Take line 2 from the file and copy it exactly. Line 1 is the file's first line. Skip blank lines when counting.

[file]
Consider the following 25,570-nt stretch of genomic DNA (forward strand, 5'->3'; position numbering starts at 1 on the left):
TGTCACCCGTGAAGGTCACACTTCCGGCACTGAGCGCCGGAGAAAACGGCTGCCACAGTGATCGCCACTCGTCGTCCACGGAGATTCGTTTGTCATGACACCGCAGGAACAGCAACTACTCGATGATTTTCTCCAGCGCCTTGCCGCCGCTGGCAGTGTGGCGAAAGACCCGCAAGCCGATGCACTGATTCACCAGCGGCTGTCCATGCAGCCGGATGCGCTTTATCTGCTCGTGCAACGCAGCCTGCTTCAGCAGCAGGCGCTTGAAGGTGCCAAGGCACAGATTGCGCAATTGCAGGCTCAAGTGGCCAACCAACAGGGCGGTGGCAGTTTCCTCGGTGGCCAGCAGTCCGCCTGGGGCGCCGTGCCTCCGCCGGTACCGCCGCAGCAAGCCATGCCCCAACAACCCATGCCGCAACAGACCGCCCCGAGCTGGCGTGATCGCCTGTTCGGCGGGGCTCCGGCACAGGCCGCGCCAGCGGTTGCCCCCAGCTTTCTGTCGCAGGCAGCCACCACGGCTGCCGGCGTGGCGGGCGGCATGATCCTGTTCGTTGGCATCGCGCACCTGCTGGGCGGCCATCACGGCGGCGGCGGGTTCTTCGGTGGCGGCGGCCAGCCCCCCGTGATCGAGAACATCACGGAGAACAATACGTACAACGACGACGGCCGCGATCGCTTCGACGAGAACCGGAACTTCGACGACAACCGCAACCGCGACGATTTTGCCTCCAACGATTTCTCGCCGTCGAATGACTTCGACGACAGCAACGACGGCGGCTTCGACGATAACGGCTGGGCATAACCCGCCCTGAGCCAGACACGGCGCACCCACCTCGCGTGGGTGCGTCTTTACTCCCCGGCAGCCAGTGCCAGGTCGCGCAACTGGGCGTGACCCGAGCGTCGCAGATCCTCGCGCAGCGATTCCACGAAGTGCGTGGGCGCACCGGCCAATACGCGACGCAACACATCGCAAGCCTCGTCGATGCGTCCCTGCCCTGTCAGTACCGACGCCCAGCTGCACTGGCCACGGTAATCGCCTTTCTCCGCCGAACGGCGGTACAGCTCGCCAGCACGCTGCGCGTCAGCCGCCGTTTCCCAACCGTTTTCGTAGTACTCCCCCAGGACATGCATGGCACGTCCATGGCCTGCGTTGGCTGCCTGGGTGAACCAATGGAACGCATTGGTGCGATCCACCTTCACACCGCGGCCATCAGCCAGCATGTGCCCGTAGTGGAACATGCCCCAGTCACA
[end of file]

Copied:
TGTCACCCGTGAAGGTCACACTTCCGGCACTGAGCGCCGGAGAAAACGGCTGCCACAGTGATCGCCACTCGTCGTCCACGGAGATTCGTTTGTCATGACACCGCAGGAACAGCAACTACTCGATGATTTTCTCCAGCGCCTTGCCGCCGCTGGCAGTGTGGCGAAAGACCCGCAAGCCGATGCACTGATTCACCAGCGGCTGTCCATGCAGCCGGATGCGCTTTATCTGCTCGTGCAACGCAGCCTGCTTCAGCAGCAGGCGCTTGAAGGTGCCAAGGCACAGATTGCGCAATTGCAGGCTCAAGTGGCCAACCAACAGGGCGGTGGCAGTTTCCTCGGTGGCCAGCAGTCCGCCTGGGGCGCCGTGCCTCCGCCGGTACCGCCGCAGCAAGCCATGCCCCAACAACCCATGCCGCAACAGACCGCCCCGAGCTGGCGTGATCGCCTGTTCGGCGGGGCTCCGGCACAGGCCGCGCCAGCGGTTGCCCCCAGCTTTCTGTCGCAGGCAGCCACCACGGCTGCCGGCGTGGCGGGCGGCATGATCCTGTTCGTTGGCATCGCGCACCTGCTGGGCGGCCATCACGGCGGCGGCGGGTTCTTCGGTGGCGGCGGCCAGCCCCCCGTGATCGAGAACATCACGGAGAACAATACGTACAACGACGACGGCCGCGATCGCTTCGACGAGAACCGGAACTTCGACGACAACCGCAACCGCGACGATTTTGCCTCCAACGATTTCTCGCCGTCGAATGACTTCGACGACAGCAACGACGGCGGCTTCGACGATAACGGCTGGGCATAACCCGCCCTGAGCCAGACACGGCGCACCCACCTCGCGTGGGTGCGTCTTTACTCCCCGGCAGCCAGTGCCAGGTCGCGCAACTGGGCGTGACCCGAGCGTCGCAGATCCTCGCGCAGCGATTCCACGAAGTGCGTGGGCGCACCGGCCAATACGCGACGCAACACATCGCAAGCCTCGTCGATGCGTCCCTGCCCTGTCAGTACCGACGCCCAGCTGCACTGGCCACGGTAATCGCCTTTCTCCGCCGAACGGCGGTACAGCTCGCCAGCACGCTGCGCGTCAGCCGCCGTTTCCCAACCGTTTTCGTAGTACTCCCCCAGGACATGCATGGCACGTCCATGGCCTGCGTTGGCTGCCTGGGTGAACCAATGGAACGCATTGGTGCGATCCACCTTCACACCGCGGCCATCAGCCAGCATGTGCCCGTAGTGGAACATGCCCCAGTCACA